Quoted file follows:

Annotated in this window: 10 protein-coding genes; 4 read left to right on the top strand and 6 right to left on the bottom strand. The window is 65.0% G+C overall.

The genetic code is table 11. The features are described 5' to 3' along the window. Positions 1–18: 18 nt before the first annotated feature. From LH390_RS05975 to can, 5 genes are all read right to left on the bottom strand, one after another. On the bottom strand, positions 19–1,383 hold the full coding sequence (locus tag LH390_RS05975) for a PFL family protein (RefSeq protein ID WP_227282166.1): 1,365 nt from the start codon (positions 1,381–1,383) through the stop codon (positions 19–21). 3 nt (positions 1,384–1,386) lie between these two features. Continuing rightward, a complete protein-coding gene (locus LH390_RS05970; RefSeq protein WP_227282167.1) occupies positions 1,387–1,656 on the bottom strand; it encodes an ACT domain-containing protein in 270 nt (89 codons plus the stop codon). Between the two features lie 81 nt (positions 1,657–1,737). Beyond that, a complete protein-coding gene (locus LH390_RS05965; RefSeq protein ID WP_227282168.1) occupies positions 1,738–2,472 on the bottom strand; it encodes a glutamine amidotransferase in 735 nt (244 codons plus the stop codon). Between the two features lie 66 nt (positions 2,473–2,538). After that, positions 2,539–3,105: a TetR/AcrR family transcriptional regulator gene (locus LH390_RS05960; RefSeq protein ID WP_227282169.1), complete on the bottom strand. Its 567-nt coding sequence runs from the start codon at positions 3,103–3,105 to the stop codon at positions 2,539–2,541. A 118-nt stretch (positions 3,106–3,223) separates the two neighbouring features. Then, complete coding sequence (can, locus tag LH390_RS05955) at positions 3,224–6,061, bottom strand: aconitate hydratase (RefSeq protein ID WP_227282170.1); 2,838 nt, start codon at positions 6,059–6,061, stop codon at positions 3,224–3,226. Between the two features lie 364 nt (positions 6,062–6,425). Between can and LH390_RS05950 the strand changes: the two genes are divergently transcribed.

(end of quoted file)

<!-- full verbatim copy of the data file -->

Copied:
Annotated in this window: 10 protein-coding genes; 4 read left to right on the top strand and 6 right to left on the bottom strand. The window is 65.0% G+C overall.

The genetic code is table 11. The features are described 5' to 3' along the window. Positions 1–18: 18 nt before the first annotated feature. From LH390_RS05975 to can, 5 genes are all read right to left on the bottom strand, one after another. On the bottom strand, positions 19–1,383 hold the full coding sequence (locus tag LH390_RS05975) for a PFL family protein (RefSeq protein ID WP_227282166.1): 1,365 nt from the start codon (positions 1,381–1,383) through the stop codon (positions 19–21). 3 nt (positions 1,384–1,386) lie between these two features. Continuing rightward, a complete protein-coding gene (locus LH390_RS05970; RefSeq protein WP_227282167.1) occupies positions 1,387–1,656 on the bottom strand; it encodes an ACT domain-containing protein in 270 nt (89 codons plus the stop codon). Between the two features lie 81 nt (positions 1,657–1,737). Beyond that, a complete protein-coding gene (locus LH390_RS05965; RefSeq protein ID WP_227282168.1) occupies positions 1,738–2,472 on the bottom strand; it encodes a glutamine amidotransferase in 735 nt (244 codons plus the stop codon). Between the two features lie 66 nt (positions 2,473–2,538). After that, positions 2,539–3,105: a TetR/AcrR family transcriptional regulator gene (locus LH390_RS05960; RefSeq protein ID WP_227282169.1), complete on the bottom strand. Its 567-nt coding sequence runs from the start codon at positions 3,103–3,105 to the stop codon at positions 2,539–2,541. A 118-nt stretch (positions 3,106–3,223) separates the two neighbouring features. Then, complete coding sequence (can, locus tag LH390_RS05955) at positions 3,224–6,061, bottom strand: aconitate hydratase (RefSeq protein ID WP_227282170.1); 2,838 nt, start codon at positions 6,059–6,061, stop codon at positions 3,224–3,226. Between the two features lie 364 nt (positions 6,062–6,425). Between can and LH390_RS05950 the strand changes: the two genes are divergently transcribed.